FSA to return cash in share fraud scam
LONDON (Reuters) - Victims of a share fraud scam in Britain will be handed back 270,000 pounds by the Financial Services Authority as part of an investigation into how cold-calls from overseas persuaded citizens to invest in worthless shares.
The FSA, whose investigation centres on two individuals and seven businesses suspected of involvement in the "boiler room" share fraud, said on Tuesday it believed this was the full amount invested by victims.
In a type of scam the FSA has estimated could cost 300 million pounds per year, members of the public were telephoned by people saying they worked for brokers Rothman Capital, Bishop Capital, Bernam Shore and Investor Relations Corp and encouraged to buy stock in a company called Eduvest Plc, the FSA said.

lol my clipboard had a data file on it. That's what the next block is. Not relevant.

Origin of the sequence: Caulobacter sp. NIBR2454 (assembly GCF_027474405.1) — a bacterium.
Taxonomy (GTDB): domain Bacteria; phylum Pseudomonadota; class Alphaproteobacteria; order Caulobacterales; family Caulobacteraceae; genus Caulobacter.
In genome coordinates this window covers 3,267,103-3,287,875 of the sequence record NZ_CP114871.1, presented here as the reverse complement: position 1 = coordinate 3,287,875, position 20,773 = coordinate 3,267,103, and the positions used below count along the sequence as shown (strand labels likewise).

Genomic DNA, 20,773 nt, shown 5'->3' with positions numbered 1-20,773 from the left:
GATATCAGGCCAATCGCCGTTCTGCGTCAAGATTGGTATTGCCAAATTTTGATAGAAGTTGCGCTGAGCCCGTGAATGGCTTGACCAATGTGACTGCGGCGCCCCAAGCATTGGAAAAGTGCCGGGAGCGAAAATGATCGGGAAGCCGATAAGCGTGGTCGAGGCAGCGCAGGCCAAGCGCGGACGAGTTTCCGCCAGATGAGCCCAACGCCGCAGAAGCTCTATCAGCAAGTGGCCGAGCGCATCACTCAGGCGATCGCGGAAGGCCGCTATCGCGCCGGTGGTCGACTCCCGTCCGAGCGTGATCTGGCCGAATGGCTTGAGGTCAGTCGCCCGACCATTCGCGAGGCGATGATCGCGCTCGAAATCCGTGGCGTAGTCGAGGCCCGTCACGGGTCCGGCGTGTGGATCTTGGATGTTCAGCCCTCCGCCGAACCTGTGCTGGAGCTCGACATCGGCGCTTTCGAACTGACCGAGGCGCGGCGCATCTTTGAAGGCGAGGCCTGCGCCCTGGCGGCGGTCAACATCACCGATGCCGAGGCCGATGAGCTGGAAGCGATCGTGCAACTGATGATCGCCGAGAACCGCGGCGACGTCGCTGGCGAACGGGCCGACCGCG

Having been promised a significant return on their investment, around 32 people paid cash into a UK bank account number.
Margaret Cole, the FSA's director of enforcement and financial crime, said it was rare for victims who deal with unauthorised firms to recover cash "as the money usually disappears without a trace."
The regulator and police raided three premises, arrested one person, served injunctions, froze assets and restrained unauthorised activities last November. But noone has been charged and the case continues.
The FSA has said about 3,000 victims contact the regulator each year after losing on average 20,000 pounds each, which would price this type of fraud at 60 million pounds. But the FSA estimates that much remains unreported and that the real figure is more likely to be between 150 million to 300 million pounds.
(Reporting by Kirstin Ridley; Editing by Jon Loades-Carter)
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